Obviously, this rifle is going to pack more weight than the M16 and the LAR-8 M/L A4 weighs in empty, sans sights, at a respectable 8.1 pounds. With the 6-position CAR buttstock fully extended it measures 38 inches. The weight and the propellant gas operation system of the action certainly help tame recoil, which is a good thing given the hard checkered butt of the CAR stock.
The standard polymer handguard is round in shape with flats on the top and bottom that are serrated and have holes for barrel ventilation. There are no rails on the standard handguard, but RRA does offer optional Daniel Defense Lite Quad Rails for both the Mid-Length and Standard LAR-8 A4 rifles. In fact, a visit to the RRA website will allow one to see the full list of optional items available that allow you to “have it your way” with just about any Rock River Arms’ AR-type rifle.
As always, I gave the RRA LAR-8 Mid-Length A4 a top to bottom inspection and did not find anything wanting in overall fit and finish of the weapon. All the flats were flat, corners square and rounded surfaces done to perfection. No machine marks or other blemishes were visible and the black hard coat anodized finish was a good match to the black polymer material of the handguard and buttstock of the rifle.
Now given that my RRA LAR-8 M/L A4 comes without sights, it was time to select something with which to aim the rifle that would be fitting for my uses. I looked at a number of optical and sights of various manufacturers, but came away impressed with the Trijicon ACOG (Advanced Combat Optical Gunsight) 3.5x35mm .308 BDC/FT.Chevron BAC riflescope for our test.
Anyone that watches the network nightly news has seen the ACOG sights on the M16A2 rifles carried by many of our troops in Afghanistan and Iraq; their bell-shaped housings make them easily identifiable. They have been in use for many years by Army Special Forces, the Marines, Navy SEALs and the FBI, so I didn’t see how I could go wrong. Trijicon is synonymous with the night sights that have been fitted on many of the most popular combat handguns for a couple of decades. However, Trijicon’s founder Glyn Bindon wanted to build a sight for long arms that would bring together both-eyes-open shooting, an illuminated aiming point, plus magnified optics.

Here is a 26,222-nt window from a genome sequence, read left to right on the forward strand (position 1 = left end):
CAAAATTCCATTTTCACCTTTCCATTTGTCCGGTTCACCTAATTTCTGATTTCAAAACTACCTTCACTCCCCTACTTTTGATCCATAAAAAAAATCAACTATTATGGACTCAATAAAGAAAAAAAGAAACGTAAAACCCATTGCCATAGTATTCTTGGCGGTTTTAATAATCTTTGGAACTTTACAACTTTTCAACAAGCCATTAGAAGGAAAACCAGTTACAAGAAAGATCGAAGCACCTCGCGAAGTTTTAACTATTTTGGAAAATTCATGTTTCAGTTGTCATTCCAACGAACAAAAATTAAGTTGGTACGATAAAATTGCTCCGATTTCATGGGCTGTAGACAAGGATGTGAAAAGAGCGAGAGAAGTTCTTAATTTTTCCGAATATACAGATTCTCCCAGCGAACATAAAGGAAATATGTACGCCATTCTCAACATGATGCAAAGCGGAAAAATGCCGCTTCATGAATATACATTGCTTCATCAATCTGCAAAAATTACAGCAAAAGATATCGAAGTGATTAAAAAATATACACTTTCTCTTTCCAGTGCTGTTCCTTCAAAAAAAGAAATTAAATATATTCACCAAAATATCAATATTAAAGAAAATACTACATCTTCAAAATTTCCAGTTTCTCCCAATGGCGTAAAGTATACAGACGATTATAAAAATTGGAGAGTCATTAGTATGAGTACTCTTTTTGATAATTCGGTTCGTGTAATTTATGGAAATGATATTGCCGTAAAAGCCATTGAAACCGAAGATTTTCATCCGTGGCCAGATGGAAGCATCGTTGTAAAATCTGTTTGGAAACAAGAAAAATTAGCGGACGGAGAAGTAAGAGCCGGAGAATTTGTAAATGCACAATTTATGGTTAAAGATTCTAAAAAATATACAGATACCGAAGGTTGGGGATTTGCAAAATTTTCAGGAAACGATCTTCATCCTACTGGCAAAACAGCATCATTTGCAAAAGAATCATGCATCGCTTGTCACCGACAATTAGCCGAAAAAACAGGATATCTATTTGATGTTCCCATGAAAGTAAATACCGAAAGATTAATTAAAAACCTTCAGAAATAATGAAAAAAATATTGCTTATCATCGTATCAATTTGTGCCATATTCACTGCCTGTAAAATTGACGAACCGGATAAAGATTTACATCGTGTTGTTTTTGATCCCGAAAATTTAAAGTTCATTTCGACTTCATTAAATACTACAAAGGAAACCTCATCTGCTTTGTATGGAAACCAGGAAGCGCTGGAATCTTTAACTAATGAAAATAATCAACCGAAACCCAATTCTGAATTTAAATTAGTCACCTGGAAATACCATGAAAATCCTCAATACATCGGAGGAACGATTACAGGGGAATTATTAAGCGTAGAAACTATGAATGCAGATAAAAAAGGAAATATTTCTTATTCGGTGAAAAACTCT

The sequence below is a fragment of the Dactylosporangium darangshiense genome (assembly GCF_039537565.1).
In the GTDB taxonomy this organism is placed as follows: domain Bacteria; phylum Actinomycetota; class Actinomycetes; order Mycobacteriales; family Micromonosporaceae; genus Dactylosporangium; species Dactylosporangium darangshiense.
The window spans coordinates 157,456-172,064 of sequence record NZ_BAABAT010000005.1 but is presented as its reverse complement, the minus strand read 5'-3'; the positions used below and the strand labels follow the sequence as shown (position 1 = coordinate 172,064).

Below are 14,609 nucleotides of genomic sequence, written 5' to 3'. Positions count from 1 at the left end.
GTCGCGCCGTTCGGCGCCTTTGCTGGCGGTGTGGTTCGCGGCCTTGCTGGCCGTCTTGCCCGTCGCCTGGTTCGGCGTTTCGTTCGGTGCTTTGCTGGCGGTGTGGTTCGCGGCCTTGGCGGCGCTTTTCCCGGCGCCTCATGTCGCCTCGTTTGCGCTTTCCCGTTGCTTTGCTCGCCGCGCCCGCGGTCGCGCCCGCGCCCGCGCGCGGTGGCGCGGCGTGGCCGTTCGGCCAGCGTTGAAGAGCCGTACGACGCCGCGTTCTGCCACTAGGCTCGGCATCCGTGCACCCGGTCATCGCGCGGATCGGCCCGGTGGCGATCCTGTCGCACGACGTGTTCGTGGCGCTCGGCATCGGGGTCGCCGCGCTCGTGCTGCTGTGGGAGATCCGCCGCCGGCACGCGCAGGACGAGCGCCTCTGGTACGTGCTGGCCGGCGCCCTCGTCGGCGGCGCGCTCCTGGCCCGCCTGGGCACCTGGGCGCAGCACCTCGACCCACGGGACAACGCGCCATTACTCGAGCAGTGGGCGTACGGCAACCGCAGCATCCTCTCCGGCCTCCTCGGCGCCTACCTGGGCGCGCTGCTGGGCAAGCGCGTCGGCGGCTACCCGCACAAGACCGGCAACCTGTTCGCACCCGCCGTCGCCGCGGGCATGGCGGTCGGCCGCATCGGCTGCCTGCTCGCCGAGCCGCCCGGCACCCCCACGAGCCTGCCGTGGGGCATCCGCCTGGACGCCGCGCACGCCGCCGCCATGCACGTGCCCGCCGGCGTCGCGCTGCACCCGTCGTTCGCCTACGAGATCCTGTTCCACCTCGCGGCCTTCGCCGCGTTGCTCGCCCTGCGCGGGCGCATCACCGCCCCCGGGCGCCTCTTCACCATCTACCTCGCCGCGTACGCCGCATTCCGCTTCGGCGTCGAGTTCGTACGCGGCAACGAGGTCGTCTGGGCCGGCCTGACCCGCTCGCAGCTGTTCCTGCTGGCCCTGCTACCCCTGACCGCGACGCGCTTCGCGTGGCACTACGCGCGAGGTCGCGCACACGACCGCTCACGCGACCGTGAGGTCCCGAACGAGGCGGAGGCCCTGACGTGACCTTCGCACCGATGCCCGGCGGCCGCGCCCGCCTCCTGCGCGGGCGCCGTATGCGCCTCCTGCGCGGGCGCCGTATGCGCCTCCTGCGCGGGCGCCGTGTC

What he discovered was what has since been termed the Bindon Aiming Concept (BAC), aiming with both eyes open, which gives a superior sense of balance and field of view, coupled with a magnified Trijicon sight, which offers the shooter a considerable advantage over his target using conventional sights. When used as designed, in the binocular mode, the operator sees only the red, chevron-shaped reticle (the pointed tip is the aiming point) transposed on the target at anywhere from across-the-room ranges to several hundred yards.
My sample ACOG 3.5x35mm scope came packaged in a well-padded Pelican case, which also held a black nylon, Scopecoat scope cover, a Lenspen lens cleaner and an ACOG thumbscrew flattop adapter for affixing the scope to the Picatinny rail of the LAR-8. The scope housing is 8 inches in length and is made of rugged forged aluminum; the black, hard-anodized finish matches almost exactly that of the RRA rifle. Scope weight without mounts adds only 14 ounces to the weight of the rifle.
The scope is calibrated for use with the .308 cartridge and is meant to be sighted in at 100 meters with an effective range of 800 meters on flattop rifles. The reticle also includes a rangefinder and the base of the chevron aiming point is 5.53 MOA (minute of angle), which at 300 meters is 19 inches allowing for good range estimation. Of course, during the day, the fiber-optic tube running along the top of the scope gathers light for the red aiming point and at night/low light tritium is used to illuminate the chevron. The field of view at 100 yards is almost 29 feet, the eye relief is 2.4 inches and the adjustment is 4-inch clicks at 100 yards.